During this past year, the COVID-19 pandemic and its economic fallout have reminded us how important it is to help each other through difficult times. In May, as we celebrate Older Americans Month, remember that one of the best ways to help your friends and family is to pass on what you know about how to spot and avoid Coronavirus-related scams.
Here are some things to share:
- COVID-19 vaccines are free. If anyone charges you for help signing up or the shot itself, it’s a scam.
- Scammers may pose as the government and contact you to ask for payment — in cash, gift cards, wire transfer, or cryptocurrency. The government will never ask you to pay in any of those ways, but scammers will.
- FEMA’s not reaching out to register you for the new U.S. government program to help with funeral costs of family members who died due to COVID-19. FEMA will not contact you before you register with them. Only scammers will.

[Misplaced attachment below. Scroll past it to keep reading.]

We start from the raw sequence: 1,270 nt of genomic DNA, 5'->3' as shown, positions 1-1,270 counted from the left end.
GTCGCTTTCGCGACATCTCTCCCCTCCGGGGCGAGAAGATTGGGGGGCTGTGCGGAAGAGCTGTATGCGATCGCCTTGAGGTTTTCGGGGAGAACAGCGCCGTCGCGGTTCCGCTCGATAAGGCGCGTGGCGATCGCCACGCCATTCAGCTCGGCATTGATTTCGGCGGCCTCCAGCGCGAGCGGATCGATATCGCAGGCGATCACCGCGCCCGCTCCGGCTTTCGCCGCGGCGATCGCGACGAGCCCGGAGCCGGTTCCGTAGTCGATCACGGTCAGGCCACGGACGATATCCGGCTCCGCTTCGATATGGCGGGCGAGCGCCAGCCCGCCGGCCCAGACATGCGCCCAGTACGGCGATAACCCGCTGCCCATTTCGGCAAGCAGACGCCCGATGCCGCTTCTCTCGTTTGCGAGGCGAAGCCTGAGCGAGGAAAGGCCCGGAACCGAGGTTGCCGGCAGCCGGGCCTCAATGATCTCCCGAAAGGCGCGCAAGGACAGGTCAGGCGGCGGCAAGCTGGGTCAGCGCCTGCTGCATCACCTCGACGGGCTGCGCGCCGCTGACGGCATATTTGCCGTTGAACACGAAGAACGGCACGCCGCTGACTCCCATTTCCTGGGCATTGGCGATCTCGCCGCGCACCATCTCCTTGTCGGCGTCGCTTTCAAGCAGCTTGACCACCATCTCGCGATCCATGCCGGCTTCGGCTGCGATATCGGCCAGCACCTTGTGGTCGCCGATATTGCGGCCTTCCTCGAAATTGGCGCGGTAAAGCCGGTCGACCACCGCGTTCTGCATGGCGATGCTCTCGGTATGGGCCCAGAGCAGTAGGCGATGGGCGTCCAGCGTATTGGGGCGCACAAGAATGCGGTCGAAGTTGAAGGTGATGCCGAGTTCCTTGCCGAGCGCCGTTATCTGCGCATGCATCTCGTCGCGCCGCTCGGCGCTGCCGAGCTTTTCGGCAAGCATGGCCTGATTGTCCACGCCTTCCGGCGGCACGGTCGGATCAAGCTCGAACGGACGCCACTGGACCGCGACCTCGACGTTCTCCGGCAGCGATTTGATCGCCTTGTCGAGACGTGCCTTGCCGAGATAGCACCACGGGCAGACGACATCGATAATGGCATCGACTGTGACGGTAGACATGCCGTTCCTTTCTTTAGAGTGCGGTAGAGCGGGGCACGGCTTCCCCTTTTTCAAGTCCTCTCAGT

- Shopping online is less of an adventure than it was early in the pandemic, but it still pays to do some checking before you buy. If you find yourself shopping on a site you don’t usually do business with, search online for their name plus “complaint,” “review,” and “scam.” See what others think of them before you hand over your credit card number.
- Think critically about your sources of information. When you’re looking for pandemic-related help, start with sites like coronavirus.gov and usa.gov/coronavirus to get the latest information directly from the government.